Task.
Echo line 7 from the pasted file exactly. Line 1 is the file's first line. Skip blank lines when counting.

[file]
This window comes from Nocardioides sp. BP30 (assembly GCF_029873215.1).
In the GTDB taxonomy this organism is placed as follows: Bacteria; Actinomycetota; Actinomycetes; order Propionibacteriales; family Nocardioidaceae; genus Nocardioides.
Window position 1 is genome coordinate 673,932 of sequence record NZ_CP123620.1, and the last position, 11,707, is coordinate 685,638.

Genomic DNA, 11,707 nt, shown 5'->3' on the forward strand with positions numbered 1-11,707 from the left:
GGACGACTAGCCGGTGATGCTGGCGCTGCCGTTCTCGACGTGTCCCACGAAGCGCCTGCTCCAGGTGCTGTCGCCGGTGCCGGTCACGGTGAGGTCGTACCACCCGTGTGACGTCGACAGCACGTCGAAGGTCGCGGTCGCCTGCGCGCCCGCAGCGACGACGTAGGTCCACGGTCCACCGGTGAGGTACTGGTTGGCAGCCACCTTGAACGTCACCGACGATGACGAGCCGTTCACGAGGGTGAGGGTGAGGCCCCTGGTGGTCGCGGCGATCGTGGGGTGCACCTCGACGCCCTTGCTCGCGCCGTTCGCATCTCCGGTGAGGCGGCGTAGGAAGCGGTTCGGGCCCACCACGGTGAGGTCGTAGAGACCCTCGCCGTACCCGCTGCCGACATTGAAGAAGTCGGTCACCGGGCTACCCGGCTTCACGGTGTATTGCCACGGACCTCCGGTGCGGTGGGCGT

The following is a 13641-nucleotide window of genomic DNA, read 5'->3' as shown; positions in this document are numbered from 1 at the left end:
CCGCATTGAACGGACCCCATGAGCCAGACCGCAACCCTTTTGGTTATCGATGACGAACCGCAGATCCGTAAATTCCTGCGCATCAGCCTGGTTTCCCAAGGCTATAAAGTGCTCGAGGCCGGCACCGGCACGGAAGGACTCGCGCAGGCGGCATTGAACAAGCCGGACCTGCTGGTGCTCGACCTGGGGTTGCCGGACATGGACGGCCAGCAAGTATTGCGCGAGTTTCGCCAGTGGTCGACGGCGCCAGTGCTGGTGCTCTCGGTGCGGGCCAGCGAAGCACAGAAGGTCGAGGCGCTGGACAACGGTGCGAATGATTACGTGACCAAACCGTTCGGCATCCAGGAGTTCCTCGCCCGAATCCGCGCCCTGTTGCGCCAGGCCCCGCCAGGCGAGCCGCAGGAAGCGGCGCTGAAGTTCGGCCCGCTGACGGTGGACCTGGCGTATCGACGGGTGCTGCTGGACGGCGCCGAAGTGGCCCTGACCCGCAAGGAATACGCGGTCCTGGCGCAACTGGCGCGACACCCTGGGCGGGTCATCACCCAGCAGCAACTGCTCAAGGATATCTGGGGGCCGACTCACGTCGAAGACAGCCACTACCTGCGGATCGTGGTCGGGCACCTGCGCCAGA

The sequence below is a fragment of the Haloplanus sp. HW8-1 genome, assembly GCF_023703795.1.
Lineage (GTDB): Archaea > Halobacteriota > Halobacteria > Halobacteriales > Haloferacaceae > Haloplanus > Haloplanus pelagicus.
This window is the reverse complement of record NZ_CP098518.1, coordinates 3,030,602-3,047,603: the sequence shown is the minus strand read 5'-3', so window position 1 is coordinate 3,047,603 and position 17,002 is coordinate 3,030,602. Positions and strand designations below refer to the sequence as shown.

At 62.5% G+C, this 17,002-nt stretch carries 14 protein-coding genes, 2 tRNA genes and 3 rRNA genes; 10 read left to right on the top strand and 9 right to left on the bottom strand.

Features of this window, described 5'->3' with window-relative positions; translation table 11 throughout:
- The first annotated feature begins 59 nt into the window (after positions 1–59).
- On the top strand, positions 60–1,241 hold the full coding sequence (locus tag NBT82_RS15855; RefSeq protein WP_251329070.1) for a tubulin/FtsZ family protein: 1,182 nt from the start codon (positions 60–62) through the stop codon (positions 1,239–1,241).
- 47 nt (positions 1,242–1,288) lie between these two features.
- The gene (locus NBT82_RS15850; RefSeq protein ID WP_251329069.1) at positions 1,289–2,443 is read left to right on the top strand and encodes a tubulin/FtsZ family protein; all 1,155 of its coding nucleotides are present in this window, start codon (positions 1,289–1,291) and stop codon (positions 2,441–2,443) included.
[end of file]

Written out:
CCGCATTGAACGGACCCCATGAGCCAGACCGCAACCCTTTTGGTTATCGATGACGAACCGCAGATCCGTAAATTCCTGCGCATCAGCCTGGTTTCCCAAGGCTATAAAGTGCTCGAGGCCGGCACCGGCACGGAAGGACTCGCGCAGGCGGCATTGAACAAGCCGGACCTGCTGGTGCTCGACCTGGGGTTGCCGGACATGGACGGCCAGCAAGTATTGCGCGAGTTTCGCCAGTGGTCGACGGCGCCAGTGCTGGTGCTCTCGGTGCGGGCCAGCGAAGCACAGAAGGTCGAGGCGCTGGACAACGGTGCGAATGATTACGTGACCAAACCGTTCGGCATCCAGGAGTTCCTCGCCCGAATCCGCGCCCTGTTGCGCCAGGCCCCGCCAGGCGAGCCGCAGGAAGCGGCGCTGAAGTTCGGCCCGCTGACGGTGGACCTGGCGTATCGACGGGTGCTGCTGGACGGCGCCGAAGTGGCCCTGACCCGCAAGGAATACGCGGTCCTGGCGCAACTGGCGCGACACCCTGGGCGGGTCATCACCCAGCAGCAACTGCTCAAGGATATCTGGGGGCCGACTCACGTCGAAGACAGCCACTACCTGCGGATCGTGGTCGGGCACCTGCGCCAGA